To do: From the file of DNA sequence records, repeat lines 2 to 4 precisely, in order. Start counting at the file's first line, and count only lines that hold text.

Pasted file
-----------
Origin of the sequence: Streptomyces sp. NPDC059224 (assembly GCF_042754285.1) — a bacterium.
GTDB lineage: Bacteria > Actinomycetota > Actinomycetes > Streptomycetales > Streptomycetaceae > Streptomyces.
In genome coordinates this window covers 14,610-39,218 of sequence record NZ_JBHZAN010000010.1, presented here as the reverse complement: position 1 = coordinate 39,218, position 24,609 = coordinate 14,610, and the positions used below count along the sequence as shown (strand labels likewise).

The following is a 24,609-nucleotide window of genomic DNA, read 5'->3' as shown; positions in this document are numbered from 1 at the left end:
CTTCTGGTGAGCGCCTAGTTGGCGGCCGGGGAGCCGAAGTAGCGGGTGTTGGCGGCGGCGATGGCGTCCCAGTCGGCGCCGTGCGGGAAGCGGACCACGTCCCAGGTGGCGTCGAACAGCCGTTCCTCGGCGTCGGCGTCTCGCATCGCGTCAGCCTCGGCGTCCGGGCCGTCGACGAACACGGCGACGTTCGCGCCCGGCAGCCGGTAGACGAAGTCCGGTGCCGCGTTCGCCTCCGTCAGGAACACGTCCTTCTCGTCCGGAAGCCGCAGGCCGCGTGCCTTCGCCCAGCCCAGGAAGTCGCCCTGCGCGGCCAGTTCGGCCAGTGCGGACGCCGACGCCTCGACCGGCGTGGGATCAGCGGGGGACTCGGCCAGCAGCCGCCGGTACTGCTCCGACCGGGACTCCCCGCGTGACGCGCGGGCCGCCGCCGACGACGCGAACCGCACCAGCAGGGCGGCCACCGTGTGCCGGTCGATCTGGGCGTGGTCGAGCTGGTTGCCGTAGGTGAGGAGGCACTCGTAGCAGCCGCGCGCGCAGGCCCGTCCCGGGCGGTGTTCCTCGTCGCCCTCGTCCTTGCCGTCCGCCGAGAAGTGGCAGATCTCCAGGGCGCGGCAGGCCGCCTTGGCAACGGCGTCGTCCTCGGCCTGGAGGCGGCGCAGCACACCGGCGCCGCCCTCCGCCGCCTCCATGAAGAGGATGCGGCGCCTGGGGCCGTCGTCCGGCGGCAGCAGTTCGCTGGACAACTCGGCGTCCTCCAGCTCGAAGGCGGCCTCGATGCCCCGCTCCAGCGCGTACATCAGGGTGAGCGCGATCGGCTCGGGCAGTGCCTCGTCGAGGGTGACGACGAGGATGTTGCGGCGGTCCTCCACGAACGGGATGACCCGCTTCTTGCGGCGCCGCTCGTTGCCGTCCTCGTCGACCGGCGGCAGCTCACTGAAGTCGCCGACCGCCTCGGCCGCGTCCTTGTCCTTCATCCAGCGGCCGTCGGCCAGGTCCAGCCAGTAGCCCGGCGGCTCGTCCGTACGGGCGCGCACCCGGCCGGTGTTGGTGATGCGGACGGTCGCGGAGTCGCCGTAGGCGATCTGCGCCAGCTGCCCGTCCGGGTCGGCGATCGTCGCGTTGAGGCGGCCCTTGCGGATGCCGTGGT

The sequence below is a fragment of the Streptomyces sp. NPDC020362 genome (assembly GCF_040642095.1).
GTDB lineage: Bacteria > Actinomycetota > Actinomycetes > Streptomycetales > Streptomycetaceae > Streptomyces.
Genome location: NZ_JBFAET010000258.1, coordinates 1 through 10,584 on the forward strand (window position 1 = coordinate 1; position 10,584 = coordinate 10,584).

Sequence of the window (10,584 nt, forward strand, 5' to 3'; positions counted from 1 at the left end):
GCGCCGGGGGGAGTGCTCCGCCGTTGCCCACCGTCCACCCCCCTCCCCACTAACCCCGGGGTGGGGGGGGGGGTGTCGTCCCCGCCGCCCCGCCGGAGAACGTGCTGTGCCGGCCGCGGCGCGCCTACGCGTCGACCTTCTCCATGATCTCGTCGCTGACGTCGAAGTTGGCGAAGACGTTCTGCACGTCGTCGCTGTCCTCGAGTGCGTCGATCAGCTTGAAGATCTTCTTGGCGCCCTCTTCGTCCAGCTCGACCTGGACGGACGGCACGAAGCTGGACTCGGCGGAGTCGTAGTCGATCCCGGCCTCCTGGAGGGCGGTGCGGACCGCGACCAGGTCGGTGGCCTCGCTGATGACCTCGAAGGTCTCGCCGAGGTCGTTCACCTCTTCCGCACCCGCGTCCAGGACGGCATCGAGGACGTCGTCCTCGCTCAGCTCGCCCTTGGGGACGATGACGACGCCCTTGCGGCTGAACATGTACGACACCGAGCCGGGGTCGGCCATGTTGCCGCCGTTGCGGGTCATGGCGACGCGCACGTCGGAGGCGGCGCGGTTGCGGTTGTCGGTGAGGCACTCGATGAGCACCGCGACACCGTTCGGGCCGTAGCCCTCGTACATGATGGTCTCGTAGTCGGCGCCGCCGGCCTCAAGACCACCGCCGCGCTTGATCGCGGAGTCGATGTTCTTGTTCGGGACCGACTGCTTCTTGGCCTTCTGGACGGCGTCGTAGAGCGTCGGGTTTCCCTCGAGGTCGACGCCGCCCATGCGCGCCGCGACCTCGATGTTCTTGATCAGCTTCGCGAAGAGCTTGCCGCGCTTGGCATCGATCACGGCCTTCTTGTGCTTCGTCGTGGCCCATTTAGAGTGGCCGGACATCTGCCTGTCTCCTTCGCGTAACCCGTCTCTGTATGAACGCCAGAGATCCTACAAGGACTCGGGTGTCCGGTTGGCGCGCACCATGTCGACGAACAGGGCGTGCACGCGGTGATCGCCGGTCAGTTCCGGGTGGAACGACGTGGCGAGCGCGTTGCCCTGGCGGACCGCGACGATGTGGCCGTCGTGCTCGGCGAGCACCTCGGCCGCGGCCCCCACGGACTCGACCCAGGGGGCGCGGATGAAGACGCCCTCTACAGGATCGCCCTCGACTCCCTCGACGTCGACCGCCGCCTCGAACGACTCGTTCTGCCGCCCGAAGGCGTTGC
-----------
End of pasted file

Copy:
GTDB lineage: Bacteria > Actinomycetota > Actinomycetes > Streptomycetales > Streptomycetaceae > Streptomyces.
In genome coordinates this window covers 14,610-39,218 of sequence record NZ_JBHZAN010000010.1, presented here as the reverse complement: position 1 = coordinate 39,218, position 24,609 = coordinate 14,610, and the positions used below count along the sequence as shown (strand labels likewise).

The following is a 24,609-nucleotide window of genomic DNA, read 5'->3' as shown; positions in this document are numbered from 1 at the left end: